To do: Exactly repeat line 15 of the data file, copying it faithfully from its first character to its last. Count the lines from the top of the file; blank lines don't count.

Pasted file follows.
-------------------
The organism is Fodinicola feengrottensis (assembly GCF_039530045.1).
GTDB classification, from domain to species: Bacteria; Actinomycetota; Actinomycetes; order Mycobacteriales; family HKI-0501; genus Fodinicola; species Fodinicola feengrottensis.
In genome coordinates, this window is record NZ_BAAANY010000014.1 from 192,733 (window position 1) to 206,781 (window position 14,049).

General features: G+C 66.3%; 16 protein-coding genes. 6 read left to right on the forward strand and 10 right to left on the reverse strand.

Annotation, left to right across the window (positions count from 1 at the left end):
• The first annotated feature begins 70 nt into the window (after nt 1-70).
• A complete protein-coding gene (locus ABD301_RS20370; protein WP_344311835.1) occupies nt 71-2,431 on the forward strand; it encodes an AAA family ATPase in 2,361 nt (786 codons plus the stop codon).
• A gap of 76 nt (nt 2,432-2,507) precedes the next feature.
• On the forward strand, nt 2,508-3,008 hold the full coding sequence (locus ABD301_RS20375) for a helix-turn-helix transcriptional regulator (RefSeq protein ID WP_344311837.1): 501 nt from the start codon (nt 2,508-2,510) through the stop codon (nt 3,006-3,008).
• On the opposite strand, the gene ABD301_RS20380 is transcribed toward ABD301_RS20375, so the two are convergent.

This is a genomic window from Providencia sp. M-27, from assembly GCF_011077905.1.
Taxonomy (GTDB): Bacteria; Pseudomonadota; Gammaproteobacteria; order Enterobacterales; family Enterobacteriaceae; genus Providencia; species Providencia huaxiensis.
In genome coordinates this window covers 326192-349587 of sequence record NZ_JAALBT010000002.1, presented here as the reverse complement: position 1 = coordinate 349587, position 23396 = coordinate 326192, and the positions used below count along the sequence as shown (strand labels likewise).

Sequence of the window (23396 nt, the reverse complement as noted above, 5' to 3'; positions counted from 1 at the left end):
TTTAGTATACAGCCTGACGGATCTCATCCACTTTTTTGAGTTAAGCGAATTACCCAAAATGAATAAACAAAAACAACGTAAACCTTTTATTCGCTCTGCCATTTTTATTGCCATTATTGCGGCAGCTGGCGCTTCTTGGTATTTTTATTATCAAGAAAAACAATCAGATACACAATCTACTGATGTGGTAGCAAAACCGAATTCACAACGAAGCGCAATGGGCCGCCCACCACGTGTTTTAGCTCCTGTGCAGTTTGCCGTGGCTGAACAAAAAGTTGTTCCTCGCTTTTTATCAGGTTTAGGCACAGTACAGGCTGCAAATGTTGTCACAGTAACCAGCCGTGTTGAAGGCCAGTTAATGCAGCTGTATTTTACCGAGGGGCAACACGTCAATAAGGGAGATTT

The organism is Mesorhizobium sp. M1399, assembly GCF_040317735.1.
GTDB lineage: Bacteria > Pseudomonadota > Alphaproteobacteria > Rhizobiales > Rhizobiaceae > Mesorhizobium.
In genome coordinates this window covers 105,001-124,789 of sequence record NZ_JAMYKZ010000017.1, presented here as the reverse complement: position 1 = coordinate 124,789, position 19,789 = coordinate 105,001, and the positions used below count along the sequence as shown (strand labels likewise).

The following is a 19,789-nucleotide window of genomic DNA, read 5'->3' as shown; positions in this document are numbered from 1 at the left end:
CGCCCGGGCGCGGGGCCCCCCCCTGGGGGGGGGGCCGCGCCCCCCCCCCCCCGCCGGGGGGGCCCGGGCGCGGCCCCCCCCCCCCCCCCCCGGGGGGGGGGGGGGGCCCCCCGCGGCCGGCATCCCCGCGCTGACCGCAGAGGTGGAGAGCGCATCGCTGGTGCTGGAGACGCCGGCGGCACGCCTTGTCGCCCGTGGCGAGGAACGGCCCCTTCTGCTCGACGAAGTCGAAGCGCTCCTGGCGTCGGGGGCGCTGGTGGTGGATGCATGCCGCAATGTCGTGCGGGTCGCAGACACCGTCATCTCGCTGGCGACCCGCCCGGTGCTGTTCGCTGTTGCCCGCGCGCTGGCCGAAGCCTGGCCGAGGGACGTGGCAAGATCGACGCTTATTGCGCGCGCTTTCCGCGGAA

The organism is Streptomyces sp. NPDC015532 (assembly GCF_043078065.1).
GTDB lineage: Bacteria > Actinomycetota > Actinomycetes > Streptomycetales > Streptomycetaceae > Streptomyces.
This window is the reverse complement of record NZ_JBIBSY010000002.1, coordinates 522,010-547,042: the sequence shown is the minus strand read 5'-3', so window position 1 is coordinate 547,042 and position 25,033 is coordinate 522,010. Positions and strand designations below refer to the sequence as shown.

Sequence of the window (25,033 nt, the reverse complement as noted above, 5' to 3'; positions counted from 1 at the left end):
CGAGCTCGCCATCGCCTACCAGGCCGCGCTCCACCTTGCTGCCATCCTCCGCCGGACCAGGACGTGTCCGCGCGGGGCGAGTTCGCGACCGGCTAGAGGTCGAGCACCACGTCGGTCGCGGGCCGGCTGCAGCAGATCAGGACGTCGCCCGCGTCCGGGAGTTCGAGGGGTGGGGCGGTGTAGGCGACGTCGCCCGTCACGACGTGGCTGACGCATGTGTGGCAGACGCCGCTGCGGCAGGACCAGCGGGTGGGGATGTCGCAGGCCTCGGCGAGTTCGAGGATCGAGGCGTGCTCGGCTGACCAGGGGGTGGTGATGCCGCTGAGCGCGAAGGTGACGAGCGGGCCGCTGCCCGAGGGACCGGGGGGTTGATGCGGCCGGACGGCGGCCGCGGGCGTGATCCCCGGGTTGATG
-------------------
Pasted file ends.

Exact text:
TTTAGTATACAGCCTGACGGATCTCATCCACTTTTTTGAGTTAAGCGAATTACCCAAAATGAATAAACAAAAACAACGTAAACCTTTTATTCGCTCTGCCATTTTTATTGCCATTATTGCGGCAGCTGGCGCTTCTTGGTATTTTTATTATCAAGAAAAACAATCAGATACACAATCTACTGATGTGGTAGCAAAACCGAATTCACAACGAAGCGCAATGGGCCGCCCACCACGTGTTTTAGCTCCTGTGCAGTTTGCCGTGGCTGAACAAAAAGTTGTTCCTCGCTTTTTATCAGGTTTAGGCACAGTACAGGCTGCAAATGTTGTCACAGTAACCAGCCGTGTTGAAGGCCAGTTAATGCAGCTGTATTTTACCGAGGGGCAACACGTCAATAAGGGAGATTT